Medieval Part I: Food & Health

The medieval diet was very restricted, consisting mainly of barley, rye and root vegetables. Only the richest could afford to eat meat. Among the poor, and especially in the towns, infant mortality and leprosy were both widespread.

The recreated 12th-century kitchen range at Dover Castle

The recreated 12th-century kitchen range at Dover Castle

MEAT FOR THE RICH

Domesday Book minutely recorded the oxen, cattle, sheep and pigs kept by English manors, but it was only the rich who could afford to eat meat regularly.

Pigeons and fish were also farmed for food, but similarly reserved for the owners of the dovecotes and ‘stews’ (fishponds) where they were kept. Even more exclusive was game in the vast royal hunting preserves, where savage Norman forest laws decreed blinding or death for poachers.

But save perhaps for the odd piece of bacon or a clandestine rabbit – another jealously preserved animal – most English peasants rarely tasted meat. Significantly, in the Domesday Book the names used for it – beef, veal, mutton and pork – are all derived from Norman-French.

Decorated jug found at Launceston Castle

A 13th-century jug found at Launceston Castle, Cornwall. Its decorative detail suggests that it was used at feasts and banquets.

SURFEIT AND DEPRIVATION

The peasant diet consisted mainly of bread made from barley or rye (wheat bread was a luxury), porridge, and ‘pottage’ stews of peas, beans and root vegetables, supplemented with cheese and other dairy products, and sometimes treats like honey and small birds, caught in traps.

Ale (made without hops) and, in some areas, cider were everyday drinks. Though Domesday records several vineyards in southern England (some recently planted to cater for Norman tastes) those who could afford wine preferred to import it from France.

The large meals and meat-heavy diet of the rich could lead to chronic constipation, or worse. Henry I reportedly died of a ‘surfeit’ of lampreys (an eel-like fish), while King John’s fatal dysentery was supposedly brought on by gorging on peaches and cider.

At the other end of the social scale, analysis of bones from Wharram Percy Deserted Medieval Village, North Yorkshire, and St Peter’s Church, Barton-upon-Humber, demonstrates that poor diet slowed children’s growth. At 14, children there were no taller than a modern ten year old. But Wharram adults were actually only a little shorter than modern people.

LIFE EXPECTANCY

With an infant mortality rate of 15%, the country children of Wharram were more likely to reach adulthood than their counterparts in towns, where infant mortality averaged 40%. Nearly half of Wharram’s adults lived to be over 50, although by then most were afflicted by arthritis.

In the 13th century, aristocratic men who reached adulthood might expect to live into their mid-sixties, although the soldier and statesman William Marshal (1146–1219) leading a cavalry charge in his early seventies was regarded as a marvel.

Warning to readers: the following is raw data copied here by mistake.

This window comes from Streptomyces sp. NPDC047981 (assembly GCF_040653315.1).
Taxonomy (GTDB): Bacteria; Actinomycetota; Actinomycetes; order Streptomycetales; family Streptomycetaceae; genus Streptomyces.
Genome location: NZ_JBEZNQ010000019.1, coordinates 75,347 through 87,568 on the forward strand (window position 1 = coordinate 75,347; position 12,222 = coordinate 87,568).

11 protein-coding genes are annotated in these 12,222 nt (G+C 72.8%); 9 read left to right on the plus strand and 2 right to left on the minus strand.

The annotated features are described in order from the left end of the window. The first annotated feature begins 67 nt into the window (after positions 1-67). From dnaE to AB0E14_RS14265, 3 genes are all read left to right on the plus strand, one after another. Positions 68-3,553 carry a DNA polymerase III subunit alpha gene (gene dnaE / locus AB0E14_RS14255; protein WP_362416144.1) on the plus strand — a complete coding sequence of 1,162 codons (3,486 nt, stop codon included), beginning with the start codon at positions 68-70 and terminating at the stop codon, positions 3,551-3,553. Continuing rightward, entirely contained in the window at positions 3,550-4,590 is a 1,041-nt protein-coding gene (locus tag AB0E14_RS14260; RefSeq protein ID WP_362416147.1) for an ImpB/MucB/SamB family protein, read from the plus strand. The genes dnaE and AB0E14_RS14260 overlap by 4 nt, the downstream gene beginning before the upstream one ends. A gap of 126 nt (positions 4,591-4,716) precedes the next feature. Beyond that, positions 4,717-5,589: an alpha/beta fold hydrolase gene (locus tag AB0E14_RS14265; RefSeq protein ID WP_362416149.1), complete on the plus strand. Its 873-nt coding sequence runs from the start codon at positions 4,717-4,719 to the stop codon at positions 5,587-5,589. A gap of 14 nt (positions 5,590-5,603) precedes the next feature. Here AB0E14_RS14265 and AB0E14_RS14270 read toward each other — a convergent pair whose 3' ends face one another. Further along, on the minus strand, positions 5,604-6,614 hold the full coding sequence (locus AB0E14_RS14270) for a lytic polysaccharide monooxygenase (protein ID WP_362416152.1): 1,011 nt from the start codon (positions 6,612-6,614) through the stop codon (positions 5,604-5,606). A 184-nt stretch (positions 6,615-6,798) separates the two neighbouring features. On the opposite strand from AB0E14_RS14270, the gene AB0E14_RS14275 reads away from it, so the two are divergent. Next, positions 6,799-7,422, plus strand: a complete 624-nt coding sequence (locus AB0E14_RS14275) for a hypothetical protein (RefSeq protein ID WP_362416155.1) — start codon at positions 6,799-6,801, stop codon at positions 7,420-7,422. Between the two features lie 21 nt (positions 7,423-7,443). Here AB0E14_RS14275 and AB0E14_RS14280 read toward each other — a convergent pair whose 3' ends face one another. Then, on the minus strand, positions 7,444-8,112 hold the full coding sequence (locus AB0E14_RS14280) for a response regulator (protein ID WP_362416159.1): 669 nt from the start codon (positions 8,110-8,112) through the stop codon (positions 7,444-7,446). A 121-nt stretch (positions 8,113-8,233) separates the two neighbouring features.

For adult women, death during childbirth was the greatest danger. Unrelenting hard work shortened the lives of male peasants, and death during warfare did the same for knights.

Tuberculosis, a disease of overcrowding, was the particular scourge of town-dwellers. Cases at rural Wharram were perhaps contracted during visits to York; the single case of leprosy detected there may have had the same source.

A reconstruction drawing of the infirmary cloister at Rievaulx Abbey

Reconstruction of the infirmary cloister at Rievaulx Abbey, North Yorkshire, built for the use of sick and elderly monks, as it may have looked in the mid-13th century. Medicinal herbs and plants were grown in the enclosed cloister garth.
© English Heritage (drawing by Peter Dunn)

LEPERS AND LAZAR-HOUSES

Leprosy, a contagious, disfiguring and disabling bacterial disease, had been present in England since late Roman times. A new epidemic struck shortly before the Norman Conquest, reaching its peak in the 12th and 13th centuries. Its impact on England was considerable, and over 300 leper hospitals or ‘lazar-houses’ were founded to care for sufferers.

By the mid-14th century, leprosy was in decline. But a new and far more devastating disease was about to strike England: the Black Death.

Stained-glass window from York Minster where a woman prays at a saint’s shrine to be cured of leprosy

A woman praying to be cured of leprosy at a saint’s shrine, depicted in a stained-glass window at York Minster. Saints’ relics were thought to have the power to cure illness and disease; with no known cure for leprosy, this woman appeals to a saint’s mercy.

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